In the 2017 election, Peters lost his electorate seat of Northland but NZ First won 9 seats overall, with 7.2% of the party vote.

Peter Dunne

Dunne, PeterPeter Francis Dunne
United Future leader and sole MP Peter Dunne retired from politics during the campaign due to poor polling in his electorate of Ōhāriu and his successor failed to win the seat.
On 21 August 2017, Dunne announced that he would retire from politics and pulled out of campaigning for re-election at the 2017 New Zealand general election.

Early voting

Advance votingadvance pollvote early
Advance voting proved popular, with 1.24 million votes cast before election day, more than the previous two elections combined.
This grew to 48% in the 2017 election.

New Zealand Defence Force

New Zealand Armed ForcesNew ZealandNZDF
Mark was appointed Minister of Defence as a member of the Labour-NZ First government following the 2017 New Zealand general election, replacing the former Minister of Defence, Mark Mitchell.

Mixed-member proportional representation

mixed member proportional representationMixed Member Proportionalmixed-member proportional
Voters elected 120 members to the House of Representatives under New Zealand's mixed-member proportional (MMP) voting system, a proportional representation system in which 71 members were elected from single-member electorates and 49 members were elected from closed party lists.
In the 2017 New Zealand election, 27.33% of voters split their vote (voted for a local candidate of a different party than their party vote) compared to 31.64% in 2014.

United Future

United Future New ZealandUnited Future Party United Future
Prior to the election, the centre-right National Party, led by Prime Minister Bill English, had governed since 2008 in a minority government with confidence and supply from the Māori, ACT and United Future parties. United Future leader and sole MP Peter Dunne retired from politics during the campaign due to poor polling in his electorate of Ōhāriu and his successor failed to win the seat.
Between 2008 and 2017, United Future was solely represented in Parliament by party leader Peter Dunne, who represented the Ōhāriu electorate in Wellington.

Māori Party

MāoriMaori Party Māori
Prior to the election, the centre-right National Party, led by Prime Minister Bill English, had governed since 2008 in a minority government with confidence and supply from the Māori, ACT and United Future parties.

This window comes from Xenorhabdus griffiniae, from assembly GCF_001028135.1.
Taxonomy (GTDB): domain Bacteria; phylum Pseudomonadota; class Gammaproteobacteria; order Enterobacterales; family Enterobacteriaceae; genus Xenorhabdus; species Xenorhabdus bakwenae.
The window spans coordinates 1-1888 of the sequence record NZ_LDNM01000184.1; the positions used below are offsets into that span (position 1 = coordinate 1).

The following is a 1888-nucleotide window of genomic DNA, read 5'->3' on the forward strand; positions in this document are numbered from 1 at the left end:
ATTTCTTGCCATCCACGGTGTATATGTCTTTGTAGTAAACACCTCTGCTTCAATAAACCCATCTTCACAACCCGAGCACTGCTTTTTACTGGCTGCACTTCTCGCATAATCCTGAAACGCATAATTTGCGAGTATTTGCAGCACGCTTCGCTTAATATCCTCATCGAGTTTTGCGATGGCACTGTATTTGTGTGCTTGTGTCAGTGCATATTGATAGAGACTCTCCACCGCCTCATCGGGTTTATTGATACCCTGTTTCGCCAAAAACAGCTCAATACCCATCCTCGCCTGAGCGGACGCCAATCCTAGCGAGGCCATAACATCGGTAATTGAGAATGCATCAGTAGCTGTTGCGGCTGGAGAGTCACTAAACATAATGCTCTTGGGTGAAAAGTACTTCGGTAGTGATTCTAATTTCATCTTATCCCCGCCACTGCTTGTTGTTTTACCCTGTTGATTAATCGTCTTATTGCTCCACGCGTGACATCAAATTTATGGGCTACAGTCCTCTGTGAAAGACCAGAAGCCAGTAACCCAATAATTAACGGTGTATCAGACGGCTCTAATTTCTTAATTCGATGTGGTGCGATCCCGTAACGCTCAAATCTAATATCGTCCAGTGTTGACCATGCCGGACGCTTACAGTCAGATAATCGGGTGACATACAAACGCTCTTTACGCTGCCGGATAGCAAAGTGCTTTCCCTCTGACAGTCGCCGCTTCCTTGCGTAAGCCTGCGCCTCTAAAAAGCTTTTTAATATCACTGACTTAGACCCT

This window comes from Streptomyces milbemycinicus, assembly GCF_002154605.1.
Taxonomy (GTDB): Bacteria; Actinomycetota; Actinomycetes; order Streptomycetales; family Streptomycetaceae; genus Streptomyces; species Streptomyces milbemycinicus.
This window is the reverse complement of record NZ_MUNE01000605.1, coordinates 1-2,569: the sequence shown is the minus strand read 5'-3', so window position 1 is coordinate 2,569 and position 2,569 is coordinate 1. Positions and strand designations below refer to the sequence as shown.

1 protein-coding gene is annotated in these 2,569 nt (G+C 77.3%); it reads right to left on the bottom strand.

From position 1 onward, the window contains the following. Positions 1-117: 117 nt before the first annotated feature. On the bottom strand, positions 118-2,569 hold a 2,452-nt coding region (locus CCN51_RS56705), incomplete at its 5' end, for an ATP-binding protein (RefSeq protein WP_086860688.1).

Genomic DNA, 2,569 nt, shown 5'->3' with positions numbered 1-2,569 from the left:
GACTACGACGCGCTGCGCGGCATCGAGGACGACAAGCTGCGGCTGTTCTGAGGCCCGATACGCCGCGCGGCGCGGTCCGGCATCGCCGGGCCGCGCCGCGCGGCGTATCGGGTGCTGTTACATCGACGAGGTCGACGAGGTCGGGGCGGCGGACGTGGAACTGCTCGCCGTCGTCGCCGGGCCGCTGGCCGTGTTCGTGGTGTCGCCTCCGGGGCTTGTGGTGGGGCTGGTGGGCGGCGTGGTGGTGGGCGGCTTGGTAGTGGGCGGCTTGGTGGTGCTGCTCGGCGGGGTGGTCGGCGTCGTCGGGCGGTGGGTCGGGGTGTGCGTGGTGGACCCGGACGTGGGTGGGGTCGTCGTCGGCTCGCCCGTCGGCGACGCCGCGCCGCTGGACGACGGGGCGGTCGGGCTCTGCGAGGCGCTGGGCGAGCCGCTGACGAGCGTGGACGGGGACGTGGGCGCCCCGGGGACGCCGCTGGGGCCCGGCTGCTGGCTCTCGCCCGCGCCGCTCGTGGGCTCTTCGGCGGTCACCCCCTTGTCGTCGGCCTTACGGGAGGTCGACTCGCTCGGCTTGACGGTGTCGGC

The Māori Party failed to win any seats in the 2017 election and left Parliament.

James Shaw (New Zealand politician)

James ShawHon James ShawShaw, James
The Green Party announced on 21 October its three ministers outside cabinet and one parliamentary under-secretary slots as James Shaw, Julie Anne Genter, Jan Logie and Eugenie Sage.
Following Metiria Turei's resignation in August 2017, Shaw became the party's sole leader for the duration of the 2017 general election.

Whanganui (New Zealand electorate)

WanganuiWhanganuiWanganui electorate
It has been held by Harete Hipango of the National Party since the 2017 general election.

Helensville (New Zealand electorate)

HelensvilleHelensville electoratean electorate seat
The MP for Helensville is Chris Penk of the National Party, who has held the seat since the 2017 general election.

Metiria Turei

Turei, MetiriaElectoral history of Metiria TureiMetiria Stanton Turei
Labour was the only parliamentary party to gain support but a large portion came at the expense of the Green Party, who lost almost half their seats (dropping from 14 to 8) following co-leader Metiria Turei's resignation over self-admitted benefit and electoral fraud.
During the 2017 election campaign, Turei publicly stated during an interview on TVNZ's Q+A Show that the New Zealand First leader Winston Peters "was on a roll partly because of a very racist approach to immigration."

Waikato (New Zealand electorate)

WaikatoWaikato electorate
The current electorate was re-established for the and has been represented by Tim van de Molen for the National Party since the 2017 general election.

Rongotai (New Zealand electorate)

RongotaiRongotai electorate
He has held this position since the 2017 general election.

East Coast Bays (New Zealand electorate)

East Coast BaysEast Coast Bays electorate
The electorate has been held by Erica Stanford of the National Party since the 2017 general election.